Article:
The Dan David Prize recognizes and encourages innovative and interdisciplinary research that cuts across traditional boundaries and paradigms. It aims to foster universal values of excellence, creativity, justice, democracy and progress and to promote the scientific, technological and humanistic achievements that advance and improve our world.

Experts from France, Britain, the USA, Switzerland and Israel make up the committee which awards this prize. It is an example of international cooperation with a holistic outlook to reward progress. Does current Green Party policy seriously seriously propose that the world turn its back on this prize for no better reason than that Israel is involved?

March 2, 2008

The country the Greens voted to boycott

Posted in agriculture, boycott, dedesertification, energy, israel, letter, solar, Uncategorized, water at 10:56 pm by greensstoptheboycott

A letter from Andrew White of www.beyondimages.info, some of Israel’s high-level contributions to meeting the global environmental challenge.

Israel and the global environmental challenge

Last week, the UK Green Party passed a resolution calling for a wide-ranging boycott of Israel. The Greens campaign on environmental issues generally, chiefly global warming.

The Green’s move is absurd for the same reason that any boycott motion against Israel is absurd:

  • it reflects a totally one-sided view of a complex conflict;
  • it does nothing to promote coexistence and dialogue;
  • it emboldens the [fundamentalist] Islamist mindset and rejectionism;
  • it reflects double-standards, and is completely counter-productive.

(See Beyond Images Briefing 30, on the proposed academic boycott of Israel, in which we summarised these and several other arguments).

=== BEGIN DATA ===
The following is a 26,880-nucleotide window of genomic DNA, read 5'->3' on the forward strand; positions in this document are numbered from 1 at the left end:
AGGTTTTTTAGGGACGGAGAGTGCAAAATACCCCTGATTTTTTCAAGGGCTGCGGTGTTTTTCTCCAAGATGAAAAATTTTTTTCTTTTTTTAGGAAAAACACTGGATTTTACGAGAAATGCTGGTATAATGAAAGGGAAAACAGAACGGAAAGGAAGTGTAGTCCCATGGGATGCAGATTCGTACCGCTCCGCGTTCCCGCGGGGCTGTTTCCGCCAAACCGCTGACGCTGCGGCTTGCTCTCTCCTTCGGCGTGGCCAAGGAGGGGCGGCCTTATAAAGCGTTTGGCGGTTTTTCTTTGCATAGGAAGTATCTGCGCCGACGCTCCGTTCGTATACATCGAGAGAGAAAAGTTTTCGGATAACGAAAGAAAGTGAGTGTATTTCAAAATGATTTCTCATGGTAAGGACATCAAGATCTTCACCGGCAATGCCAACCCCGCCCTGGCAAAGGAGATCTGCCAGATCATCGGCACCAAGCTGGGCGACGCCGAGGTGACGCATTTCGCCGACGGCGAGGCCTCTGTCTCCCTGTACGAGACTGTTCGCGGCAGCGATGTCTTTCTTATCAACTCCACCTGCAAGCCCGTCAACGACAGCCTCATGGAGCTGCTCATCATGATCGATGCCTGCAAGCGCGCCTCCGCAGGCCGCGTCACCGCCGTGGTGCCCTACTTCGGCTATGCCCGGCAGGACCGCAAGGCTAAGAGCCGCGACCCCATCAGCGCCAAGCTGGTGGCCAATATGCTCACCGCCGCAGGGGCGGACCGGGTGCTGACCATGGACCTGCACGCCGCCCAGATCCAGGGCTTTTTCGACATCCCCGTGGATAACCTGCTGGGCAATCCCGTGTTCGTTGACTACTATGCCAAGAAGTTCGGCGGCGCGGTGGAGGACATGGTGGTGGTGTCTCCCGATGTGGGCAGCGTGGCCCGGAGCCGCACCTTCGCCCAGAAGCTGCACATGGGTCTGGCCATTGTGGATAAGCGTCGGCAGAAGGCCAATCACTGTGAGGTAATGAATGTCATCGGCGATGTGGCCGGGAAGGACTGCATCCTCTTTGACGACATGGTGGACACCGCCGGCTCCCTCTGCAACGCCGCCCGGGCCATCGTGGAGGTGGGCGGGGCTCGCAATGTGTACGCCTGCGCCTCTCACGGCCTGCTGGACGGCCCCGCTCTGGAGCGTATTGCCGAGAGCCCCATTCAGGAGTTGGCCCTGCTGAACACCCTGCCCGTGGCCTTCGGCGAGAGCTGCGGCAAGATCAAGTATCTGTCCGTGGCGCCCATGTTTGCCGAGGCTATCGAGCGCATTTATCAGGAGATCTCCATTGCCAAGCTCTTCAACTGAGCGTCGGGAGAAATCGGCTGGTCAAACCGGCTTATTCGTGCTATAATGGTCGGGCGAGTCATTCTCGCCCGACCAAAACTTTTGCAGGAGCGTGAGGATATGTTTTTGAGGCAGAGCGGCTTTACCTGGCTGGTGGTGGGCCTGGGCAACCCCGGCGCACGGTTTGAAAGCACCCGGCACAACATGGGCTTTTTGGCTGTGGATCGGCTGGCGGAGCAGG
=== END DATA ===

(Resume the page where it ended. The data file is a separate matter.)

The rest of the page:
But there’s a strong additional reason why the Green Party’s move is absurd.

Israel is contributing significantly to worldwide efforts to counter climate change:

  • Israel’s solar energy sector is pioneering, and having an increasing international impact
  • Israel is at the forefront of the international drive to combat so-called ‘desertification’ – the steady spread of deserts and the destruction of farmland and forests
  • The UN General Assembly recently adopted a milestone resolution on agricultural development which was sponsored by Israel, and which promotes environmentally friendly agricultural practices internationally, including many devised in Israel
  • Israel’s university research labs are leading the way in clean energy research and innovation
  • Israeli companies are deeply involved in introducing energy-efficient technologies for powering vehicles, factories and other infrastructure
  • Israeli start-up companies such as Water Sheer as well as the national water carrier Mekorot are championing new methods of recycling waste water. They are helping to spread the know how to provide clean drinking water for the world’s poor and vulnerable, again with major environmental and human benefits
  • There are many grass-roots, citizens’ initiatives in Israel (including joint Israeli-Palestinian projects) which promote environmental awareness and changes of lifestyle

There’s plenty more which Israel is doing to help the green revolution on its way.

That’s the country which the Greens have just voted to boycott…

March 1, 2008

Greens protest the boycott

Posted in boycott, israel, letter at 10:40 pm by greensstoptheboycott

Further to the news that the Green Party passed resolution C05, see Engage for links to a piece and letters in the Jewish Chronicle and other criticism.

Next page